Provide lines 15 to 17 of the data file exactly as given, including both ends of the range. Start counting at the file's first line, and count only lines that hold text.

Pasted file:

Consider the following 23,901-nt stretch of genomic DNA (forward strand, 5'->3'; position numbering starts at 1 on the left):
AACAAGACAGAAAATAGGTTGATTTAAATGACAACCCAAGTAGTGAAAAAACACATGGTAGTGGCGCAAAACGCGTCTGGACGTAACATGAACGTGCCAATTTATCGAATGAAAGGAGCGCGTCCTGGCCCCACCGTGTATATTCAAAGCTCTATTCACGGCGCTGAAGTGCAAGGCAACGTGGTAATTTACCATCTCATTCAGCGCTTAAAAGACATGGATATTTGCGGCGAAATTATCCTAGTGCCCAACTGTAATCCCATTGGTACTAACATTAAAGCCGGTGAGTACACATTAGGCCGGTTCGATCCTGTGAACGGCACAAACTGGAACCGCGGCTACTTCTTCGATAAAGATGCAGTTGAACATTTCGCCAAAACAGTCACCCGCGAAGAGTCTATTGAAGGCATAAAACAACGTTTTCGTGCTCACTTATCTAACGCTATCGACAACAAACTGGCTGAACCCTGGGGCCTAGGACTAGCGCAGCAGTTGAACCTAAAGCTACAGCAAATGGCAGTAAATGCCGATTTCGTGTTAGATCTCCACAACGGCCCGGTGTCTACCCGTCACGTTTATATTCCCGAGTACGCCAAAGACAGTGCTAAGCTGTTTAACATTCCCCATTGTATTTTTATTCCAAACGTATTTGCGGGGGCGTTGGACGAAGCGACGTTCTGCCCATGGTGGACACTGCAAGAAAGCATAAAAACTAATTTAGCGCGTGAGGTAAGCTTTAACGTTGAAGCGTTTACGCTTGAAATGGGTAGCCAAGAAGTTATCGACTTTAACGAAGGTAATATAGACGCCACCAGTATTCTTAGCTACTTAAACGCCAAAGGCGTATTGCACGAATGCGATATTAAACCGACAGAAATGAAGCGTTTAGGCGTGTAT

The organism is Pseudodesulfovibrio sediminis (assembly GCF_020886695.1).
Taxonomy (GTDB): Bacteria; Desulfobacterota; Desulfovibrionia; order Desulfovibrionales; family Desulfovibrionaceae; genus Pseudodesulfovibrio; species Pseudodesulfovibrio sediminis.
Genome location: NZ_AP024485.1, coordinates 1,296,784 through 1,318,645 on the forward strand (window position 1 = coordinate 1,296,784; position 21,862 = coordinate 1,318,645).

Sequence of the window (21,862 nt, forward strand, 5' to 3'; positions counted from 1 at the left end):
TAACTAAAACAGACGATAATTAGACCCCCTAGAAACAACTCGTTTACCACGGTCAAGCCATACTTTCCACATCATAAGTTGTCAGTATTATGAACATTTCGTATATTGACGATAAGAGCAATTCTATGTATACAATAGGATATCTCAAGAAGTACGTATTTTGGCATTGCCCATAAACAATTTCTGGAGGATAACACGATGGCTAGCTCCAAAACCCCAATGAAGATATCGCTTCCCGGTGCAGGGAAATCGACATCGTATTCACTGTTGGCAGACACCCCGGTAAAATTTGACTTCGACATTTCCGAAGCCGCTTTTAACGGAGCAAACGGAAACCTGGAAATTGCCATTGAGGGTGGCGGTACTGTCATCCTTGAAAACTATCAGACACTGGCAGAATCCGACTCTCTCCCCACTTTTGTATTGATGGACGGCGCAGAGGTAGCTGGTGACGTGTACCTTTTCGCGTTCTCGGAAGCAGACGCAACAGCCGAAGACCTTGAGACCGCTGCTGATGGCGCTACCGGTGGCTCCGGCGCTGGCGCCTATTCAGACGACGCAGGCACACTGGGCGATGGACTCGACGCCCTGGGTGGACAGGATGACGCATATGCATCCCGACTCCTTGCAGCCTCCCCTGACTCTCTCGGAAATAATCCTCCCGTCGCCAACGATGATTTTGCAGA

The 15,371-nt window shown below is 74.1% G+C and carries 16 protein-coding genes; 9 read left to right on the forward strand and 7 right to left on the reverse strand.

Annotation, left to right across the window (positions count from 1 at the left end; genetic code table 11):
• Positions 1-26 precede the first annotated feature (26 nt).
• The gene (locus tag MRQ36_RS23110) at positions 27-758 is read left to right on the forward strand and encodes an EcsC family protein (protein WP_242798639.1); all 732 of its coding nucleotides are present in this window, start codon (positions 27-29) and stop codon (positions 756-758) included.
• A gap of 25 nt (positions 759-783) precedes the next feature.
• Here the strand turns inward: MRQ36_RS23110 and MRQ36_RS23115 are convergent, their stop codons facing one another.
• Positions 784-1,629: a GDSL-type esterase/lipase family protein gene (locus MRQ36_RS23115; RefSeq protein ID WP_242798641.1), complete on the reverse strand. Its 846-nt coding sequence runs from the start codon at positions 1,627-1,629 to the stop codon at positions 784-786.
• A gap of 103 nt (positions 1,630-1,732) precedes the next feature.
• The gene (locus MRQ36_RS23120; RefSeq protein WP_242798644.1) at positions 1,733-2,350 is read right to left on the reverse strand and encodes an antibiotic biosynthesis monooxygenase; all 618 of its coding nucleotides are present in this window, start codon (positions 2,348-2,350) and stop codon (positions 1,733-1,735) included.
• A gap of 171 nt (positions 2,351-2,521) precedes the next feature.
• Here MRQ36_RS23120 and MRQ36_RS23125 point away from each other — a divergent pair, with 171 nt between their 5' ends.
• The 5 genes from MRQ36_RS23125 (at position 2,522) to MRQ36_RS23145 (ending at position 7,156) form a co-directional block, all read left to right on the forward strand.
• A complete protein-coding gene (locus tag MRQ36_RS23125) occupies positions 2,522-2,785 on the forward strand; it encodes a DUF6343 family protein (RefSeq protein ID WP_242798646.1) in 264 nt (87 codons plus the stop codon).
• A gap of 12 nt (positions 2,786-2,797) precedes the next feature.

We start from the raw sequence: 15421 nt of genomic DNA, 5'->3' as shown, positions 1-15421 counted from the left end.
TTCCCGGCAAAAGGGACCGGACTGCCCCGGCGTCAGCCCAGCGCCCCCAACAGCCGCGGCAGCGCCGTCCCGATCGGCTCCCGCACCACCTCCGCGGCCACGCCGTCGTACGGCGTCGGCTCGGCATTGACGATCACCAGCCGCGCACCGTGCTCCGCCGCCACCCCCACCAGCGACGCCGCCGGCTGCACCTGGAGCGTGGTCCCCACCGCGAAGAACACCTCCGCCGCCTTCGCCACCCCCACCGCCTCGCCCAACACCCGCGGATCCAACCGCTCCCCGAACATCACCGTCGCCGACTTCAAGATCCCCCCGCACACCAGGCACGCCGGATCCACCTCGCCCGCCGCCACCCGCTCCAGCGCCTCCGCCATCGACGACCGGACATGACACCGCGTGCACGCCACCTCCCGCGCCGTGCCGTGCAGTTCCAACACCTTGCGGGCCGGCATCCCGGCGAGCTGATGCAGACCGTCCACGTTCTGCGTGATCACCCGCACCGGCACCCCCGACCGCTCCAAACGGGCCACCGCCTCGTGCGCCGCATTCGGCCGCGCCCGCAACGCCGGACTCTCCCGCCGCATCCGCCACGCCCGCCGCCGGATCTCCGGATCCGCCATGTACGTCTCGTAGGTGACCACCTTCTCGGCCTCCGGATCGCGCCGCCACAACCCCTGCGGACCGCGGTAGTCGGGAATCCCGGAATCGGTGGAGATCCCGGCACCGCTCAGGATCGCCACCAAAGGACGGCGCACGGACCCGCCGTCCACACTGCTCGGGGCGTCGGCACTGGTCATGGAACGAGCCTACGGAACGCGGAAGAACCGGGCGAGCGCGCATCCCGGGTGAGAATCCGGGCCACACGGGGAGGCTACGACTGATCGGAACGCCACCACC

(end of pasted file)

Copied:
• A gap of 103 nt (positions 1,630-1,732) precedes the next feature.
• The gene (locus MRQ36_RS23120; RefSeq protein WP_242798644.1) at positions 1,733-2,350 is read right to left on the reverse strand and encodes an antibiotic biosynthesis monooxygenase; all 618 of its coding nucleotides are present in this window, start codon (positions 2,348-2,350) and stop codon (positions 1,733-1,735) included.
• A gap of 171 nt (positions 2,351-2,521) precedes the next feature.